The skill and commitment that I offer as a writing tutor and coach are the outcome of distress endured and healing achieved during my first graduate school experience at the University of Chicago. The expansiveness of thought experienced in classes was exciting and my increasing knowledge and analytic skills were fulfilling. I was cognizant of developing critical strength in identifying logical weaknesses and constructing persuasive responses. Nevertheless, I suffered severe emotional turmoil as a student in the joint anthropology and linguistics PhD. program in which I was enrolled.
The sense of doom that overtook me each time I sat to write an assigned paper is unforgettable. Fear and shame prohibited me from asking my professors how to approach written discussions of topics because the men seemed so inhospitable, and their grumpy public remarks about students’ lacking skills were fences that warded off approach. Nevertheless, after long hours of suffering, I usually managed to produce a paper, but rarely was I satisfied with what I wrote. My sense of inadequacy accompanied by fear and dread overpowered my thoughts when I had to write an academic paper.
Self-help books, were the resources within reach, and I diligently partook of lessons from several different self-work systems for inner peace. That effort rendered greater self-understanding and increased my ability to endure as a student with outsider consciousness, as I had a fellowship that would not allow me to transfer. I continued with the self-improvement work and added writing texts to those on personal and spiritual development. Among those, Marilyn B. Gilbert’s Clear Writing for Self-Study or Classroom Use (1972) was the treasure find. Active engagement with the book helped me to slow my internal hysteria, as the lessons inspired me to focus on organizing my thoughts for writing rather than worrying about what I wanted to say. Gilbert’s book was a resource for informing how to state my thoughts and that decreased a great deal of worry and replaced it with a stronger sense of security in my reasoning and ability to write meaningful anthropological and theoretical linguistics papers. Nevertheless, it did not completely relieve my social anxiety disorder.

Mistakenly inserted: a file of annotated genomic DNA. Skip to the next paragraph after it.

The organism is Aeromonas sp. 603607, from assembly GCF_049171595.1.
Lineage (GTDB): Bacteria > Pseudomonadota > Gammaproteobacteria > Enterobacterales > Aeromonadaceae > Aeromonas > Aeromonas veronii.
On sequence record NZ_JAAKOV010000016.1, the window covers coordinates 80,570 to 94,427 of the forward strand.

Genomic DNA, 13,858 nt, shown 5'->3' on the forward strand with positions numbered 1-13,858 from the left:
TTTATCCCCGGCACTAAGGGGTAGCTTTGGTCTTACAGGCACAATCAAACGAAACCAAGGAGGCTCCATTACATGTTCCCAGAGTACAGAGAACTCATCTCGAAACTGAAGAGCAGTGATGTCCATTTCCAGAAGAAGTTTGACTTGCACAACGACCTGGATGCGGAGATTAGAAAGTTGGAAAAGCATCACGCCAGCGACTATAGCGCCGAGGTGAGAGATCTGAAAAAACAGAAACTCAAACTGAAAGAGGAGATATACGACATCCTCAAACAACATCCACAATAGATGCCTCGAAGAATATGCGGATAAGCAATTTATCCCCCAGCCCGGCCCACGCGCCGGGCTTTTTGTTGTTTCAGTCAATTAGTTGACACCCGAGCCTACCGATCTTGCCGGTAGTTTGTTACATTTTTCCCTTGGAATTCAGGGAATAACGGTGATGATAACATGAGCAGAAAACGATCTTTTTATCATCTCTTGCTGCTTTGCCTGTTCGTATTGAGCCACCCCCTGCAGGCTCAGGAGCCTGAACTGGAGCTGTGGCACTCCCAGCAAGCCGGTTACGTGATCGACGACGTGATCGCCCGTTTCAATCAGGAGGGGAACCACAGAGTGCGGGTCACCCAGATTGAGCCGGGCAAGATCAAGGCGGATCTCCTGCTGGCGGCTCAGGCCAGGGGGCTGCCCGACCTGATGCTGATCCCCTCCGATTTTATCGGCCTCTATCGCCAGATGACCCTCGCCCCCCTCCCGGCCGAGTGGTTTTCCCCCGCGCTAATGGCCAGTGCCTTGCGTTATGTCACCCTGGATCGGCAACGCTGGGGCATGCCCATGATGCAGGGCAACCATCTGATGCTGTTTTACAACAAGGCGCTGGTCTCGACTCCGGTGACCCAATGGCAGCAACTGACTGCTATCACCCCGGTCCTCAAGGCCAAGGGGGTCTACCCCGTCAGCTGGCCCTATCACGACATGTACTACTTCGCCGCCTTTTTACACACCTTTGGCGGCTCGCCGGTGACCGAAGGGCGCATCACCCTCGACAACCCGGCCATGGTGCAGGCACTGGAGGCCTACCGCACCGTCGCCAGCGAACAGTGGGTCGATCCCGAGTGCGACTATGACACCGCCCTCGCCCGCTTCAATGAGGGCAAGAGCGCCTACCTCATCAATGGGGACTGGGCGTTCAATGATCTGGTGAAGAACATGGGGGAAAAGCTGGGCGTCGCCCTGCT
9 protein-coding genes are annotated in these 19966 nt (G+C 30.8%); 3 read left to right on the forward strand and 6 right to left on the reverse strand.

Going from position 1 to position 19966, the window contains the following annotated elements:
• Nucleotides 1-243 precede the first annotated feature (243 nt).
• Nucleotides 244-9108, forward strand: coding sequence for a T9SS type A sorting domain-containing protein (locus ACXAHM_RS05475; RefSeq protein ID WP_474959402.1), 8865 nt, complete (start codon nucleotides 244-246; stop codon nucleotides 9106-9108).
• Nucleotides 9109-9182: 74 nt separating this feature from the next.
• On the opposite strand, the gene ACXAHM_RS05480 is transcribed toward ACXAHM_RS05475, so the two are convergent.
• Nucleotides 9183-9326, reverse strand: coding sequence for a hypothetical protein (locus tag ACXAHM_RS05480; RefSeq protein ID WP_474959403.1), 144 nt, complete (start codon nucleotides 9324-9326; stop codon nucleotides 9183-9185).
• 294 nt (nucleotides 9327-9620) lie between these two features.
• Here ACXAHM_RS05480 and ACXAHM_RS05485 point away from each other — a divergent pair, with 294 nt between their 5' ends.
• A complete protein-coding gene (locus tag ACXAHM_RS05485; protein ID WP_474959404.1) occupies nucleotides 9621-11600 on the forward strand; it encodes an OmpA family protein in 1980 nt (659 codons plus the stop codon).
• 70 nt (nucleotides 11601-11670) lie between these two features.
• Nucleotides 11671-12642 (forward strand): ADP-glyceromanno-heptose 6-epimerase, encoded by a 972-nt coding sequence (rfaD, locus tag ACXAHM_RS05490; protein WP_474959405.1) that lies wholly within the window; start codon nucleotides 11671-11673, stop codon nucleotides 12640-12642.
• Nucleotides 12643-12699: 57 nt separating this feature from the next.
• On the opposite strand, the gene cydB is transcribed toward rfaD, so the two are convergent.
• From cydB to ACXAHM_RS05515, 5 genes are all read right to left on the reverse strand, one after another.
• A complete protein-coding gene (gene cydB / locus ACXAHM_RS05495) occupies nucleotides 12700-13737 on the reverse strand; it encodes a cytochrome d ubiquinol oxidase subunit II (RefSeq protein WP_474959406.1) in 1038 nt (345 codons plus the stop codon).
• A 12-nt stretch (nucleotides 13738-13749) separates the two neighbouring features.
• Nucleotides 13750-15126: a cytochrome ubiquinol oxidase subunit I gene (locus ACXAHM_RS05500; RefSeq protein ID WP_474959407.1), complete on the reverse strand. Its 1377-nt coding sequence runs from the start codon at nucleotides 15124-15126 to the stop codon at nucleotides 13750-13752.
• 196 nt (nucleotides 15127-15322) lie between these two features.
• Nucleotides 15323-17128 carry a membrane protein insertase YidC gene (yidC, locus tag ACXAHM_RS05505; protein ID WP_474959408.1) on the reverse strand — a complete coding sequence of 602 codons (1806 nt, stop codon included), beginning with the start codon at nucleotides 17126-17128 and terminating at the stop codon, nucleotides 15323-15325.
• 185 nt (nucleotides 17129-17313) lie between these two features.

Although, reduction of heightened concern about writing papers did enabled me to examine my fear and sense of inadequacy. In doing so, I recalled, interestingly, that I had entered the university with awareness of dominant cultural views as they pertained to class and race, and with perspective on the down-looking behavior of persons holding those views. I had been active in the Black Power and Black Arts movement, and was experienced in ideological analysis of oppressive social situations. Still, I had been surprised to encounter subtle and overt oppression active in departments and classrooms of higher education. On-going self-examination revealed that my naivete resulted from retention of the outlook on institutions of higher learning that had been prevalent in my culture since emancipation. People of African descent had, and many still have, reverential attitudes towards institutions of higher learning, believing professors and administrators to be benign and pledged to uplifting all students. That unrecognized credulity had led me to expect professors to benevolently engage and productively advise me on any difficulty presented within my academic work.